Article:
Meet Fidelma Butler – Chief People Officer at Couchbase

5 Mins read

Welcome to an insightful conversation with Fidelma Butler, Chief People Officer at Couchbase. From her early fascination with the intersection of people and work to leading HR transformations, Fidelma Butler shares a journey marked by agility and a commitment to shaping tomorrow.

In this piece, you will explore the unique expectations of Gen Alpha in the workplace and discover how organizations can adapt to meet the demands of this digitally native workforce. Fidelma also delves into the delicate balance between AI and human skills in HR, emphasizing the irreplaceable nature of “power skills.” In a landscape shifting towards responsible spending on employee experience, Fidelma provides cost-effective initiatives for long-term workforce engagement. From leadership development programs to personalized career discussions, Fidelma highlights meaningful approaches that go beyond superficial perks.

Welcome, Fidelma. Can you tell us about your role as Couchbase’s Chief People Officer and your journey to this position? What inspired you to focus on HR and workplace trends, particularly those related to technology and employee experience?

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I’ve always been interested in the intersection of people and work. From a prize-winning teenage essay on how ‘communication is the oil on which the machinery of business is run’ (complete with lots of mechanical puns!), how people relate to each other, make decisions and behave at work has been fascinating to me. My academic focus was in psychology and working for a number of years in consulting in the 2000s gave me a perspective on the pace of transformations which organisations were facing in response to changing technology environments. I began to see change and change management not as isolated initiatives, but rather as normal, always-on capabilities that an enterprise and its people needed to survive. I moved in-house to an organisational development role that included running HR – it was deliberately not positioned the other way around. At Zendesk, I experienced rapid growth and scale – and championed the need for agility amongst our leaders. At Couchbase, over the past three quarters, I’ve been leading with our ‘Make Tomorrow Better Than Today’ value in mind. I am transforming our People and Workplace team. This has included bringing an employee experience perspective to our Workplace team; moving our People Partners up the strategic value chain; introducing new talent development and diversity, equity and inclusion capabilities; and driving efficiency in our use of HR technology to operate at scale.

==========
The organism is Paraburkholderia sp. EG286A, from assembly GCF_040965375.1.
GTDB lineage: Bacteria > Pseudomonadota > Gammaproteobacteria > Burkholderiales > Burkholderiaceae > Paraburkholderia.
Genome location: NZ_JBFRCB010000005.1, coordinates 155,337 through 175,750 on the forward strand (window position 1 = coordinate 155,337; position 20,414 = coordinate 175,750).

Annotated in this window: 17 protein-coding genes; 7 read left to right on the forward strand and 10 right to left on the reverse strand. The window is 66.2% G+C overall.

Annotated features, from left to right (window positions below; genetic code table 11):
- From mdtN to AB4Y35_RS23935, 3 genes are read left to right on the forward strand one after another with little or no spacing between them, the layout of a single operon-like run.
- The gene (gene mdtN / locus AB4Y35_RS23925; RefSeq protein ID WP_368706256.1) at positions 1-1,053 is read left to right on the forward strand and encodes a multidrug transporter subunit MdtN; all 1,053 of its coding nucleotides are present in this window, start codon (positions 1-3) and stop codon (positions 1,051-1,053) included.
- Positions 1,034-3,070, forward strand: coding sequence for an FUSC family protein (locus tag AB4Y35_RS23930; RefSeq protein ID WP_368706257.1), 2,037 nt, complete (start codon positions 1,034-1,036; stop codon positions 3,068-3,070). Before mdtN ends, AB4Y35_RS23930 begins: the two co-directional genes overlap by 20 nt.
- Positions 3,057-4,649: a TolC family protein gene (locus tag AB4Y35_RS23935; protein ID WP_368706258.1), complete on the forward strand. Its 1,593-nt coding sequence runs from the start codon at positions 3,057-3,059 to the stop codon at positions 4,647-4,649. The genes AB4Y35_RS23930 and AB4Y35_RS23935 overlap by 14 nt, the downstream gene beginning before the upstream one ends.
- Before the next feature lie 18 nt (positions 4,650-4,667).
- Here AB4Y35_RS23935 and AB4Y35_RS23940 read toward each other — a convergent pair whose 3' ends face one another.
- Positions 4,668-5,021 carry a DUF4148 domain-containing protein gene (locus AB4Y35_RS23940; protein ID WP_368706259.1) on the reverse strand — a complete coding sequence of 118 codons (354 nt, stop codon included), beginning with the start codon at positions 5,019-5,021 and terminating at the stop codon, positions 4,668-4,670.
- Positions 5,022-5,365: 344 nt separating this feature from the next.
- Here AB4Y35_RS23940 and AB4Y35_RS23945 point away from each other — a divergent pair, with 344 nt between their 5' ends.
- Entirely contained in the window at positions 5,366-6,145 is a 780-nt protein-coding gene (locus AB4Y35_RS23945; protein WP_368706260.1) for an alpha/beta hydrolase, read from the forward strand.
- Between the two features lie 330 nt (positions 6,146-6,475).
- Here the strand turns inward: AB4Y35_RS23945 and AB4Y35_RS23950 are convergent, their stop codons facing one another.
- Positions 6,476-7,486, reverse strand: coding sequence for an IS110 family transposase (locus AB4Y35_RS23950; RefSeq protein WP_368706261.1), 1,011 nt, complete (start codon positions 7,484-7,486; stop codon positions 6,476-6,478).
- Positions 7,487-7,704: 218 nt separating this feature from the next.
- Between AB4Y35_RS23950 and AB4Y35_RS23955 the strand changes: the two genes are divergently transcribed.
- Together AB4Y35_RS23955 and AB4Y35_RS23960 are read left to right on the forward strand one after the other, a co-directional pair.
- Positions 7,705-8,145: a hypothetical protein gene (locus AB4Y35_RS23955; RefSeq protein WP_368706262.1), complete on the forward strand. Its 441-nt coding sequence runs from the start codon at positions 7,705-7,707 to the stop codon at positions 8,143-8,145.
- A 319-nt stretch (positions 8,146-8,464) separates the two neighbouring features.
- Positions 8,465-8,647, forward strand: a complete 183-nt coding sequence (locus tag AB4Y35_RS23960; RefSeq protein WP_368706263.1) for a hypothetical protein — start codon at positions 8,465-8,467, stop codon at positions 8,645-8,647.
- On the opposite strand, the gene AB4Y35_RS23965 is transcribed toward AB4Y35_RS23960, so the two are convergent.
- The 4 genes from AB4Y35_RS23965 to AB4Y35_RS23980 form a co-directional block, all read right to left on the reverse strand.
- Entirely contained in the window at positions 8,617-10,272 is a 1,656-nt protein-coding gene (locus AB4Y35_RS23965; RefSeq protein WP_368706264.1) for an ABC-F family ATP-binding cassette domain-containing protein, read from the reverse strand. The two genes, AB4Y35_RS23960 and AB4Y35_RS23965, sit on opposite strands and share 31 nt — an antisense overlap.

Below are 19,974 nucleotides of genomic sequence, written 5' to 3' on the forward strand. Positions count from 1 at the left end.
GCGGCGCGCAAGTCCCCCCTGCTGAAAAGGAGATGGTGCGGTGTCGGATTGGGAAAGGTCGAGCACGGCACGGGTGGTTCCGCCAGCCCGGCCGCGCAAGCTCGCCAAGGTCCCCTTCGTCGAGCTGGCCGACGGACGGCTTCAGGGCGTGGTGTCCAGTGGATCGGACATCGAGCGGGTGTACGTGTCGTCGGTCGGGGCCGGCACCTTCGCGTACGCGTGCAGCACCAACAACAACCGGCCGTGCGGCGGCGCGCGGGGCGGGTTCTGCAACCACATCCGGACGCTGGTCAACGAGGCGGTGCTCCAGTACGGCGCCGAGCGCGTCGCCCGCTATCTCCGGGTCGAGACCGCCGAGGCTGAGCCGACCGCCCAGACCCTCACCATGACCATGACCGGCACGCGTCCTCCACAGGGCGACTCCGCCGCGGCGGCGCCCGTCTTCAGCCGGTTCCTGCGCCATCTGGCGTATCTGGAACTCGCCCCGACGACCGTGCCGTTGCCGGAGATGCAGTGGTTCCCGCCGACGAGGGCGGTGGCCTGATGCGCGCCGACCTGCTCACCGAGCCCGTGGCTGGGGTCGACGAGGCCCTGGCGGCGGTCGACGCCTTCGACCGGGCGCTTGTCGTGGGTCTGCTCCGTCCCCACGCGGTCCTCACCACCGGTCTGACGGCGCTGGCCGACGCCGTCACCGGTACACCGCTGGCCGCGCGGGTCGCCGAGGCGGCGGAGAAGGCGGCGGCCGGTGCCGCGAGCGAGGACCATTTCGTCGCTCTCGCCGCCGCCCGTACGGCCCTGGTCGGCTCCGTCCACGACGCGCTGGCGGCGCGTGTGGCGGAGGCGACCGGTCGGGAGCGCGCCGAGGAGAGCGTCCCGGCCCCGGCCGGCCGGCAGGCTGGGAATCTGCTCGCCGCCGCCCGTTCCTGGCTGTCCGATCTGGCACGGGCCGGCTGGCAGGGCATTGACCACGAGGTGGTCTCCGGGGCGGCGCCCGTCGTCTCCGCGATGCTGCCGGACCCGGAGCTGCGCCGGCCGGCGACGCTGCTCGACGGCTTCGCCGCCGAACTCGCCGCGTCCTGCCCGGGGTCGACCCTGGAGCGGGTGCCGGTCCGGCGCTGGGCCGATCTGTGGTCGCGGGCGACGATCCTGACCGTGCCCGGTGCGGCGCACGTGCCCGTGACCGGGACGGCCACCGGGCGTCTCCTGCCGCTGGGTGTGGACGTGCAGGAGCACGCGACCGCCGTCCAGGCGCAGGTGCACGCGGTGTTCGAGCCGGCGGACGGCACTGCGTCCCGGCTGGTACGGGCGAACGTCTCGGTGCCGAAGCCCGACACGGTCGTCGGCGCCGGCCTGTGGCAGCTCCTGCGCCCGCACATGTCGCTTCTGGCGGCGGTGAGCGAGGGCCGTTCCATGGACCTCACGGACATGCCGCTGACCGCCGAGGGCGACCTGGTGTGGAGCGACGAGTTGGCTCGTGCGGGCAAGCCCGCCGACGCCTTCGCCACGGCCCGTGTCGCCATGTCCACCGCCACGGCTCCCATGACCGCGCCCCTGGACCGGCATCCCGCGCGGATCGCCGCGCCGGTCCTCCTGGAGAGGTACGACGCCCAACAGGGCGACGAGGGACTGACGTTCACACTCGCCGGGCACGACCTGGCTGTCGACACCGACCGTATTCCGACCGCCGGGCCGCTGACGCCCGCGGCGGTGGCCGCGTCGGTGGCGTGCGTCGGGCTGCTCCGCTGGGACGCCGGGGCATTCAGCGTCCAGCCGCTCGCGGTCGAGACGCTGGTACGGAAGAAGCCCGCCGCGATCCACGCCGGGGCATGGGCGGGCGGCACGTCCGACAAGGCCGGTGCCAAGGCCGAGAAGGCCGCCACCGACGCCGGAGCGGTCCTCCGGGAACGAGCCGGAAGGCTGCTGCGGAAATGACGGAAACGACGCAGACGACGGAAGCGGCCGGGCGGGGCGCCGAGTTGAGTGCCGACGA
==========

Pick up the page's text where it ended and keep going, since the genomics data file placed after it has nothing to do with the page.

You mentioned the concept of “iPad babies” as a new generation entering the workforce. Could you elaborate on how this generation’s expectations differ from previous ones in terms of technology and digitization at work and how can organisations adapt to meet the technology expectations of this digitally native workforce, and what challenges might they face in doing so?

While intergenerational differences can be overstated, they do serve to focus us on the changing ways we experience our world. Gen Alpha are those born after 2010, when the first iPad was launched and became a key part of their parents’ toolkit. They are used to being permanently connected. They don’t tolerate not knowing the answer to something. They expect technology to be continuously improving. Their physical and digital worlds are blended. Less interested in email and long-form articles, they consume short videos and agile messages. If your employee tools aren’t app-native, are reliant upon manual processes or lead to a vastly different experience for in-office employees to remote folk, you will not meet this group’s demanding expectations.

While AI is making transactional workloads smaller, you argue that it won’t be calling all the shots anytime soon in HR. Can you explain the “power skills” that HR teams possess and why they are irreplaceable by machines? And how do you see AI and human input coexisting in HR, and what are the key benefits of this synergy?